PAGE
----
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Editor's Note
I'm not much for looking back. The future is usually more interesting. That said, two things -- our impending 18th birthday and the dog days of August -- prompted me to pen a series of retrospective posts for the blog. Through mid-September I'll be revisiting each back issue of Filmmaker, casually surveying almost two decades of indie film by chronicling the growth of the magazine. It's already been an interesting review. Our first issue, Fall, 1992, featured Hal Hartley and Nick Gomez debating the same "is the budget the aesthetic?" question that I tossed around on the blog just a week earlier. In Summer, 1993, we interviewed porn director John Stagliano (obscenity charges against whom were just dismissed by the Feds a couple of weeks ago), and in reading his interview I realized that his style was basically co-opted a decade-plus later by the reality TV merchants. Or take a look at all the seminal indies that were featured in just one issue, Summer, 1995: Kids, Safe, The Usual Suspects, Living in Oblivion, Art for Teachers of Children, Double Happiness, The Incredibly True Adventures of Two Girls in Love, and The Brothers McMullen. I'm also interested in following up on the people who are not so well remembered. In Summer, 1993, Ang Lee and Tony Chan interviewed each other. We know about Lee, but what happened to Chan, writer-director of a very charming indie, Combination Platter? This series gave me a chance to find out. So check out the blog each day for, hopefully, some good anecdotes in addition to a mini-history lesson.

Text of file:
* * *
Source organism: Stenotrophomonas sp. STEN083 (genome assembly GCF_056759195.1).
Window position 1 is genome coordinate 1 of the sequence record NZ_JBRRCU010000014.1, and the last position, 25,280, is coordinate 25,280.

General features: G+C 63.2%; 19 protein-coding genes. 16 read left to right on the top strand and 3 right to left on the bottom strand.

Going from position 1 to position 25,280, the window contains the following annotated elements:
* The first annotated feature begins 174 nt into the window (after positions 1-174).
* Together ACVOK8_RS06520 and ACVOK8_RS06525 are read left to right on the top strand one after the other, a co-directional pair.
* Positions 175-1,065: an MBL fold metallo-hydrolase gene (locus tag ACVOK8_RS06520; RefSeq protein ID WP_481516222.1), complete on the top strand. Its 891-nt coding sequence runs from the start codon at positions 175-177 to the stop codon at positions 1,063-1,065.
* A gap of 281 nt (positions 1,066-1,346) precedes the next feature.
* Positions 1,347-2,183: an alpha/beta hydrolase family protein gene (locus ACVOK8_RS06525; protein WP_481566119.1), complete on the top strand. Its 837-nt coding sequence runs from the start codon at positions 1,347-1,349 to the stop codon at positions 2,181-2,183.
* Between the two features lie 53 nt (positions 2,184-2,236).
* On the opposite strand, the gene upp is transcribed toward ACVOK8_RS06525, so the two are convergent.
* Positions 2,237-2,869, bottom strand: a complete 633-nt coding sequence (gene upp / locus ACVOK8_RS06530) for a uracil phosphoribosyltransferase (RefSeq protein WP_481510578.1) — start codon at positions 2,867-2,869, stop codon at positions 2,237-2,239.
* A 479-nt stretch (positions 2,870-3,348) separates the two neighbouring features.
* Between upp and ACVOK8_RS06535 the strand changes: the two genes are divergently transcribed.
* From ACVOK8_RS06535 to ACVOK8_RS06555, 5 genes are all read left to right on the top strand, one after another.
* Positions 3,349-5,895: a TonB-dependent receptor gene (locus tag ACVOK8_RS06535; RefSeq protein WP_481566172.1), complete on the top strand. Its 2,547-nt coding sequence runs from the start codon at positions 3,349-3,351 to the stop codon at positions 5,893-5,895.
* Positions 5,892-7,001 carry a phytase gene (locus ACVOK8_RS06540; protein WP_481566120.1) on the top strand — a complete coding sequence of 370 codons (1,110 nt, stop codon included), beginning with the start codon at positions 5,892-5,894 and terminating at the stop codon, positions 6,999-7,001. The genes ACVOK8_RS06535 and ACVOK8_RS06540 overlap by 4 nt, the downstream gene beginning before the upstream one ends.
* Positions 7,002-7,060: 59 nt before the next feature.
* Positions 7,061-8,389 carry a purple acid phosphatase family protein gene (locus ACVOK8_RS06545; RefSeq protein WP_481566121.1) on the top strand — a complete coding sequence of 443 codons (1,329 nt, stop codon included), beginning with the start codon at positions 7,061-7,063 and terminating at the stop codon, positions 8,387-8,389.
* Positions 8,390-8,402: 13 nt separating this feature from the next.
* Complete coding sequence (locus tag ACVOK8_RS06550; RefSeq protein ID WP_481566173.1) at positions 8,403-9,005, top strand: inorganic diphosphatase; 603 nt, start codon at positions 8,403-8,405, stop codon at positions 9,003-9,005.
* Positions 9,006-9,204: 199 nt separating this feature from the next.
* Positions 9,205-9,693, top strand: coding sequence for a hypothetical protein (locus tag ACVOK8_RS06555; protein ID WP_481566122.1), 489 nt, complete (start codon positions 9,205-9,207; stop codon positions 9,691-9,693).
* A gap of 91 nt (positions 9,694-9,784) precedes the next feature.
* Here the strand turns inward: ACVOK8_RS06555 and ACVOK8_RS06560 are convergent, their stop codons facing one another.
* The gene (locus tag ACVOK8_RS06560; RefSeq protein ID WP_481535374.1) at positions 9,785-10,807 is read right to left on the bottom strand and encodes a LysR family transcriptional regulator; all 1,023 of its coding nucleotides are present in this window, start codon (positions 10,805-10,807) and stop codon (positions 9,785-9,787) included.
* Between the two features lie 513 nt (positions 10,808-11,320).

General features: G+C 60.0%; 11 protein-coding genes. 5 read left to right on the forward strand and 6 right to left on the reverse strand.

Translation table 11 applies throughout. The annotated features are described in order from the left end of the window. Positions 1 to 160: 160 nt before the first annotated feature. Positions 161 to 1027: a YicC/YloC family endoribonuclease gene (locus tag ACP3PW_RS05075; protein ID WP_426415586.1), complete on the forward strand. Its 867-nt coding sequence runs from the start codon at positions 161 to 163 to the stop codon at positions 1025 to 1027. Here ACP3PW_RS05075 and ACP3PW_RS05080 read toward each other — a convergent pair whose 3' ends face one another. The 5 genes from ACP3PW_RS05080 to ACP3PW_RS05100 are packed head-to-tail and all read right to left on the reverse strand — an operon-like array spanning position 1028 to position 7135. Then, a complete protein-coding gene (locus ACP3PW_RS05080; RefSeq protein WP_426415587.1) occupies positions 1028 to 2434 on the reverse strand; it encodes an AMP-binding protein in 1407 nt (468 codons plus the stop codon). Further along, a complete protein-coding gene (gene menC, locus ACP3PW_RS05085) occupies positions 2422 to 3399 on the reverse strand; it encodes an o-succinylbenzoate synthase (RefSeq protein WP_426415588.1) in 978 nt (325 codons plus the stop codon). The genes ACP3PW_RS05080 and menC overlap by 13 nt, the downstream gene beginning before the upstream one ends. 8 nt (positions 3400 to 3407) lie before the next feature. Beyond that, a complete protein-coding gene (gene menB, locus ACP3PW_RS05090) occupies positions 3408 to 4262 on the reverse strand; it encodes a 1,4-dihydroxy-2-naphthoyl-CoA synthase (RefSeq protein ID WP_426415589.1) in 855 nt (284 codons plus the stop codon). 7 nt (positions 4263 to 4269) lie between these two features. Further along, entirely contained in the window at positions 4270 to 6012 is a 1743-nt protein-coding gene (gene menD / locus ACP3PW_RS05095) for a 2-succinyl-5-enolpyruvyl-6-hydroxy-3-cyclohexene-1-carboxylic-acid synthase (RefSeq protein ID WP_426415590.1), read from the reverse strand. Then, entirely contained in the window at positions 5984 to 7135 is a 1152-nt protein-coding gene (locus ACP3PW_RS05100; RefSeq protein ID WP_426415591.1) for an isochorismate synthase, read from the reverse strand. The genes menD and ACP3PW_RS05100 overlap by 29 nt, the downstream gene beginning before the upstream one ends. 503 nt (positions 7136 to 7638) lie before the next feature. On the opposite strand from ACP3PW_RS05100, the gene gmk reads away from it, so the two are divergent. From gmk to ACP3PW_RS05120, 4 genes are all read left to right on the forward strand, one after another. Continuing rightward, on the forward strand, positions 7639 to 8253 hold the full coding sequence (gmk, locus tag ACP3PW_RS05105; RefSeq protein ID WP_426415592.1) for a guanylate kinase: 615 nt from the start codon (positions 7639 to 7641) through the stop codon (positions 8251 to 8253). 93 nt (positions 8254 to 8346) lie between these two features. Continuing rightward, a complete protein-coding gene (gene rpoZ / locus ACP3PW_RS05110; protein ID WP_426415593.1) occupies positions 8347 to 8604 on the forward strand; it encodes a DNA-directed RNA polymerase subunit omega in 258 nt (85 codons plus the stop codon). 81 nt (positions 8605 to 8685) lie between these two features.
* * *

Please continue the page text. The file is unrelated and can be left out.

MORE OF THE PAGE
Other things:

You should read this great essay by Stacey Derasmo on the life of a writer at The Rumpus. Stacey writes literary fiction, but a lot of you filmmakers will appreciate what she puts down here.

If you missed it, "Sledgehammer and Whore," over at the blog I Find Your Lack of Faith Disturbing, is hilarious and smart. It involves a TV pitch, a late-night call from a hooker, an empathetic wife, and the iPhone 4.

And, even though I can't identify anything particularly new or innovative about it, the new Arcade Fire is really great. Sometimes I think good art is only about the precise delineation of tone -- figuring out a way to create new feelings from old elements. Sounding more like Funeral than Neon Bible, The Suburbs' strangely uplifting retro-apocalypse is emotional, immersive, and -- sometimes sadly and sometimes joyously -- completely of this moment.

See you next week.

Best,
Scott Macaulay
Editor
Upcoming At IFP